Uploaded by documentslab201

Order ID 378888647 - Discussion Questions English 2570

Discussion Questions
Question 1
Emerson’s main points about being American and having self-confidence are entailed in The
American Scholar, in which he encourages his compatriots to have the courage to break
themselves from their colonizer’s intellectual ideas (Emerson, n.d). He relates The American
Scholar to The Snow Storm, in which the cold wind shapes everything on its path and
overpowers artificial features (Poetryfoundation.org, n.d). Therefore, like the wind, the American
has the might to craft his fate in the manner he desires.
Question 2 (a)
Hawthorn uses duality as an opposing force of human nature to expose the weakness of morality.
For instance, in Young Goodman Brown, the devil gives the main character a staff of evil, but he
refuses (Hawthorne, n.d.). However, Goody Cloyse, a catechist who once taught him when he
was young, receives the staff and praises the devil but still practices catechism during the day.
Question 2 (b)
Hawthorne believes sin is an inevitable part of the human condition that cannot be forgiven. In
Young Goodman Brown, Goody Cloyse is the evilest character because she worships two
masters, God and the Devil (Hawthorne, n.d.). When Mr. Brown returns from his expedition, he
snatches children away from Cloyse and is hostile to his wife because he believes everyone is
evil and that only children can be saved from corruption.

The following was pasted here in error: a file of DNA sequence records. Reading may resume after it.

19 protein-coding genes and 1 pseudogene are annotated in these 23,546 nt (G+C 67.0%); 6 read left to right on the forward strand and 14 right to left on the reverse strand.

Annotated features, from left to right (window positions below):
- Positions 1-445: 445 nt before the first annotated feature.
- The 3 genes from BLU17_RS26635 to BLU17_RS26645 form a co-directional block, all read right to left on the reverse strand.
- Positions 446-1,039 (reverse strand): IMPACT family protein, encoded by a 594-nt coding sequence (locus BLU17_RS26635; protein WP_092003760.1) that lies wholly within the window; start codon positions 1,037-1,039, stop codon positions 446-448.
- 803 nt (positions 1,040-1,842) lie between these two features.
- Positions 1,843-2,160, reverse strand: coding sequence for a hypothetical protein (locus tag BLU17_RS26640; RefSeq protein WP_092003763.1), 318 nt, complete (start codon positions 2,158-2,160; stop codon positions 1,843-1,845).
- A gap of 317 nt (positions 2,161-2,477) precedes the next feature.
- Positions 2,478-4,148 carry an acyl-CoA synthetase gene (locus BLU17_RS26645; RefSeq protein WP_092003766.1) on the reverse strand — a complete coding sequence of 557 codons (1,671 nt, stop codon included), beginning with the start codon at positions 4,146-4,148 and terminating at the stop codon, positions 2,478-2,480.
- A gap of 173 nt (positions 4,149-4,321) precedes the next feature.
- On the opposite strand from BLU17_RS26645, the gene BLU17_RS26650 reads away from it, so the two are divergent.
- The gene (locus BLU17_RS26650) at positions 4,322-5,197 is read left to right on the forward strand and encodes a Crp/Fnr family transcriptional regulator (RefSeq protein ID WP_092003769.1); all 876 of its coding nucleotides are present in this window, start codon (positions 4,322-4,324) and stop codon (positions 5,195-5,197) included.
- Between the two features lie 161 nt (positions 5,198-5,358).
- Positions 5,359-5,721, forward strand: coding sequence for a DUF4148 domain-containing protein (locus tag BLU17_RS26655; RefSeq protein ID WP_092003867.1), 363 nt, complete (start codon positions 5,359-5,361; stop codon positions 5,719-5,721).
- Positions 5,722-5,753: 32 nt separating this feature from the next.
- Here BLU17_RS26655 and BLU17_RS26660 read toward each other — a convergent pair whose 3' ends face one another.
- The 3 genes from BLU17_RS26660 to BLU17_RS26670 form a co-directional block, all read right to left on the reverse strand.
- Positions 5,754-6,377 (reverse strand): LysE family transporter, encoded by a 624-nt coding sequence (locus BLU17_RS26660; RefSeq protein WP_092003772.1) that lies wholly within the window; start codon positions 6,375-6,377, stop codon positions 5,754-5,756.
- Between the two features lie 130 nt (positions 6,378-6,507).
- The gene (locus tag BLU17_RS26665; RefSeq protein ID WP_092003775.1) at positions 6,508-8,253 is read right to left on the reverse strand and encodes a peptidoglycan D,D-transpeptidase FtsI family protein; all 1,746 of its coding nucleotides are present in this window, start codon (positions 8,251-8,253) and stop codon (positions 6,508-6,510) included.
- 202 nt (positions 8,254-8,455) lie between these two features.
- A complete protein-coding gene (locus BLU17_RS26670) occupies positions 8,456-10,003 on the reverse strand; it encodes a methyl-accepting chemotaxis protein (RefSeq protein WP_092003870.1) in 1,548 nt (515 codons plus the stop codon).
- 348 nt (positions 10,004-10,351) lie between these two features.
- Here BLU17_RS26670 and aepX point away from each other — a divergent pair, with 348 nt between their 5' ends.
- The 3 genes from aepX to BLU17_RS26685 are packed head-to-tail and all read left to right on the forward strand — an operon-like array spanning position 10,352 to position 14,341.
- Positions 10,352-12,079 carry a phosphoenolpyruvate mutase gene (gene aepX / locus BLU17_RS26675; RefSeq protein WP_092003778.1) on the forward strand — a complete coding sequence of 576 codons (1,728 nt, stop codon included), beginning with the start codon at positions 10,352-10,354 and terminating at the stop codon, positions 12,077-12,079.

Question 3
Hawthorne views sin as a corruption of humankind, as witnessed in Young Goodman Brown, in
which people sin out of greed. In contrast, Poe considers personifies sin as death. For instance,
The City of Sin talks about how everything, good, bad, worst, and the best, finds its way to a
dark city where death is king (Poe, n.d.).
Question 4
A narrator is crucial because he gives the audience a point of view (POV), which is influential in
determining a story’s outlook. For instance, Poe’s The Tell-Tale Heart and The Black Cat are
told from a first-person subjective POV. Therefore, the narrator tells the audience his feelings,
thoughts, and ideas, thus captivating them by putting them in the narrator’s shoes.
Emerson, R. W. (n.d.). The American Scholar. Emerson Central.
Hawthorne, N. (n.d.). Young Goodman Brown. North Virginia Community College.
Poe, E. A. (n.d.). The City of Sin. Epoe. https://www.eapoe.org/works/poems/cityseab.htm
Poetryfoundation.org. (n.d.). The Snow Storm. Poetry Foundation.